Mayawati’s Bypoll Strategy: Kill Many Birds With One Stone
Bahujan Samaj Party (BSP) supremo Mayawati declared that her party will take a backseat in the upcoming bypolls in Kairana and Noorpur, unlike its role in the recently concluded Gorakhpur and Phulpur by-elections.
With the Samajwadi Party (SP) still considering the situation to be in its favour and the Bharatiya Janata Party (BJP) sensing a crack in the Opposition, how should Mayawati’s statement be looked at?
Sweeping aside the guest house scandal, the BSP supporting the SP in the previous bypolls was a big step.
The motive of the bypoll coalition was to gauge the possible strength of the SP and the BSP together and to obtain statistics for future analysis.
The results of Gorakhpur and Phulpur bypolls show that if the SP-BSP decide to come together, the influx of the BJP in the state can be halted. The results have breathed new hope and excitement into the SP and the BSP and sparked fear in the BJP.
Next came the Rajya Sabha elections. The Congress, the SP and the Rashtriya Lok Dal (RLD) had assured the BSP that it would support its sole candidate. However, the three parties together could not ensure victory. But that did not dampen the BSP’s spirit, with Mayawati warning the BJP saying that she now has a formula in hand to defeat it in 2019.
Then what made Mayawati take a backseat in the upcoming bypolls?
This, actually, is a well thought-out war strategy. The seats of Kairana and Noorpur are with the BJP. Hukum Singh, the Member of Parliament (MP) from Kairana, died an untimely death due to respiratory disorders while Noorpur MP Lokendra Singh died in a road mishap. The untimely deaths of the MPs will only get the BJP sympathy votes in both constituencies.
Moreover, the extent of polarisation in Kairana constituency in the 2014 Lok Sabha elections was so vast that Hukum Singh had won with over 50 percent votes. Hence, distancing the BSP from the Kairana bypoll has more than one benefit for Mayawati.
Killing Many Birds With One Stone
- The first benefit the BSP gets is that the fear sowed in the BJP after the Gorakhpur-Phulpur formula will be intact. Being on the forefront of Kairana and Noorpur by-elections where the BSP sees less prospects of victory might end up destroying the success of the formula used in Gorakhpur and Phulpur.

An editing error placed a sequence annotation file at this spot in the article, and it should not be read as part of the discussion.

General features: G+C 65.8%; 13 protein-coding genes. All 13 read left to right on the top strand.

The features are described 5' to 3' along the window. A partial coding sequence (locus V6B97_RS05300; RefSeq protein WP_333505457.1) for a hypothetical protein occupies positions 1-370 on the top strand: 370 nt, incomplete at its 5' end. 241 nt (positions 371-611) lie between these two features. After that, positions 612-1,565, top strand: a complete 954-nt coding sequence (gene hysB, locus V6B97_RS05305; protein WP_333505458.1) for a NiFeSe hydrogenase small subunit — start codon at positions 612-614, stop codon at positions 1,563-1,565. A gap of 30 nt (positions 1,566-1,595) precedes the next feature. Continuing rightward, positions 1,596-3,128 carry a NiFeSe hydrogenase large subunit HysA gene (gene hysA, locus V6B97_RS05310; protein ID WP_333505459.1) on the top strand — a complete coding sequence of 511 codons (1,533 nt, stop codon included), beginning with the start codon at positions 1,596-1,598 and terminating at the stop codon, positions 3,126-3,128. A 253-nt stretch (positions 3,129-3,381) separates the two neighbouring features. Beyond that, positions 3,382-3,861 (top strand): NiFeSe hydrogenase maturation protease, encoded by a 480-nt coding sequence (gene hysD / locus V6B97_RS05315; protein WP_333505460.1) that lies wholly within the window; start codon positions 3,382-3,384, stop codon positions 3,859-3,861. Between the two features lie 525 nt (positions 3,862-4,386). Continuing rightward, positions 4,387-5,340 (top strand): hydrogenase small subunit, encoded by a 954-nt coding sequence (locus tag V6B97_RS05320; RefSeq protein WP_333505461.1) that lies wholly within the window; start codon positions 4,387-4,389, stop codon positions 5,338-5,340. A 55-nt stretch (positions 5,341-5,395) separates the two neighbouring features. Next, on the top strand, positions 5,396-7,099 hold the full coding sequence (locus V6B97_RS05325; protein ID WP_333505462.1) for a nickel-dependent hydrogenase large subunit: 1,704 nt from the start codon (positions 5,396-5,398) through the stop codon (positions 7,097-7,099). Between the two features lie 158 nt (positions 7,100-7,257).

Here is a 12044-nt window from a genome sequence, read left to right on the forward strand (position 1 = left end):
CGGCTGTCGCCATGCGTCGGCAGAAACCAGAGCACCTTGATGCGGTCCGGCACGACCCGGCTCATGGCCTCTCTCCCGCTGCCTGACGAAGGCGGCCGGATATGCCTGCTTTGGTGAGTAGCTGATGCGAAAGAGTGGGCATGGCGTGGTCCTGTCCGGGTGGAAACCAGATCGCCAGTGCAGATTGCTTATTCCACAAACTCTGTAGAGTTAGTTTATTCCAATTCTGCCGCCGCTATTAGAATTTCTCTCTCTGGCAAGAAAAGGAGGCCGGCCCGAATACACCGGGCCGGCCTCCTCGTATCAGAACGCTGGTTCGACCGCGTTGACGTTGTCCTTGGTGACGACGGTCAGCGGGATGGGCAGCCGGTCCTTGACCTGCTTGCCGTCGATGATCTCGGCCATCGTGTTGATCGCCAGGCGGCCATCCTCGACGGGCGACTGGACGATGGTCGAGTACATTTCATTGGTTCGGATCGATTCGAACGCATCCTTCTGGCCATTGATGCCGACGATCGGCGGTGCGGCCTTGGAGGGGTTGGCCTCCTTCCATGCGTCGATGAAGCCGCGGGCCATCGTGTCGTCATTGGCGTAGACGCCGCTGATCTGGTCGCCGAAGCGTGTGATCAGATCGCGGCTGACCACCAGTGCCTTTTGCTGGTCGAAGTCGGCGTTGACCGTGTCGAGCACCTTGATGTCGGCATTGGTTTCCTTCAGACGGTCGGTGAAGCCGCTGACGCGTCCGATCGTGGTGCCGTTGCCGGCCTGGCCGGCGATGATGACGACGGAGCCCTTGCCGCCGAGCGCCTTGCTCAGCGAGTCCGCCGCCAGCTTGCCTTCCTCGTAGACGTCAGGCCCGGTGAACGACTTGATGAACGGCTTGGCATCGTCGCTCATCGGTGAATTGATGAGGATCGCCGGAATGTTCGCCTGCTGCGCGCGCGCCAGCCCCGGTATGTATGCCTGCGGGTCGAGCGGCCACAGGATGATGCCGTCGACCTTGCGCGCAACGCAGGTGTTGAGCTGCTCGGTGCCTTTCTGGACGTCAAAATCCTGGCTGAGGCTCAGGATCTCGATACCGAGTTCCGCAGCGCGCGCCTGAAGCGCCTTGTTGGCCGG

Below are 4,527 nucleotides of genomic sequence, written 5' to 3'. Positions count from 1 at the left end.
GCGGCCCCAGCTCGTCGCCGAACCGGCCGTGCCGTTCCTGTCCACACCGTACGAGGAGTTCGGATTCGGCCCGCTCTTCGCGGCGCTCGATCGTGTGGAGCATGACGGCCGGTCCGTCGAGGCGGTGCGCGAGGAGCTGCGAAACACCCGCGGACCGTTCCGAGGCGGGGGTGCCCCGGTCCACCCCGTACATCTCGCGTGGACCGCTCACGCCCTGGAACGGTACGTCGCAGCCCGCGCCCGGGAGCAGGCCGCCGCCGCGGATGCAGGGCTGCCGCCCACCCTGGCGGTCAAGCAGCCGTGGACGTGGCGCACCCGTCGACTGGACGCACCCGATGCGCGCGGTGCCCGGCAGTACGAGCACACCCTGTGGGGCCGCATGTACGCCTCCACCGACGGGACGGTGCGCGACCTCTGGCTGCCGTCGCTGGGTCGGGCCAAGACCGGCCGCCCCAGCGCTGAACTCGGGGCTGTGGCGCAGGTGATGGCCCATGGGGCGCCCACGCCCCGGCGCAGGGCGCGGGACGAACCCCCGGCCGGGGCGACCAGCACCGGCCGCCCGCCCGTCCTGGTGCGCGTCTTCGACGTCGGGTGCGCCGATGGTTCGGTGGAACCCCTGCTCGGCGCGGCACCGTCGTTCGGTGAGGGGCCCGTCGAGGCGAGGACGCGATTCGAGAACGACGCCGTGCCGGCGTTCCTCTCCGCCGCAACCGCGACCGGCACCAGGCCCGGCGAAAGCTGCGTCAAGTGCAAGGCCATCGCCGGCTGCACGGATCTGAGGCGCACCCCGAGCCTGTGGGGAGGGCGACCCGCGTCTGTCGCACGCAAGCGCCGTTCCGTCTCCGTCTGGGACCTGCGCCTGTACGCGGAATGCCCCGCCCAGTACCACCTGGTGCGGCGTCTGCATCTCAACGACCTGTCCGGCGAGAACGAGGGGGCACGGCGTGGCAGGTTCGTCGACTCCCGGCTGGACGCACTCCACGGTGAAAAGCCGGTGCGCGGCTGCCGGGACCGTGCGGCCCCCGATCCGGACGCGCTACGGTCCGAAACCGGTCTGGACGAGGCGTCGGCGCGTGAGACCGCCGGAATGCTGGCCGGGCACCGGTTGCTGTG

- Secondly, Mayawati wants to send a message to Akhilesh Yadav and Ajit Singh that her support should not be taken lightly. Portraying this as the BSP’s sacrifice, she wants to ascertain that the SP will return the favour, if need be, in case an alliance does form in the future. She wants to make sure that if her party is giving it all to make the other party’s candidate win, she won’t be isolated when the time comes.
- Third, this sends a message to the anti-BJP voters that she can go to any extent to form a strong coalition of the Opposition, provided others let go off their personal ego.
Slowly and steadily, while giving a war cry for 2019, she is inching towards reusing the formula of 2007.
What Was the 2007 Formula?
Recently, Mayawati has been reiterating that Dalits, backward classes and minorities are facing atrocities under the BJP rule. This statement means much more than one may think.
After the 2014 Lok Sabha elections and 2017 state elections, Mayawati has realised that Muslims will vote for the ones who have the backbone to defeat the BJP. And to achieve that goal, she has to get back to the social engineering that helped her bag 206 seats in 2007.
Mayawati did so with the support of Brahmins, Dalits, Yadavs and other backward classes. She is, once again, trying to get the support of those voters.
Mayawati realises that she can claim her stake in any probable coalition with her rivals only if she is on firm ground.
The Numbers Game
The SP and the BSP together have a voter base of more than 50 percent in the state. The BJP could taste victory in 2014 and 2017 only due to fragmentation of votes. In the 2014 Lok Sabha elections in the state, the BJP had 42.3 percent votes, the SP bagged 22.2 percent, the BSP got 19.6 percent and the Congress settled for 7.5 percent.
The SP, the BSP and the Congress put together bagged 49.3 percent of the votes in 2014.
In 2017, the BJP got 39.67 percent votes, the SP bagged 21.82 percent, the BSP got 22.23 percent while the Congress got 6.25 percent. The SP, the BSP and the Congress put together got 50.3 percent.
Dalits, Muslims and backward classes put together make for a very strong vote base. The BJP does realise the threat of Mayawati and Akhilesh joining hands, with the Congress’ support. Hence, time and again, the BJP tries to remind the BSP of the guest house scandal.
(The article was originally published on Hindi Quint and was translated by Eshwar Gole.)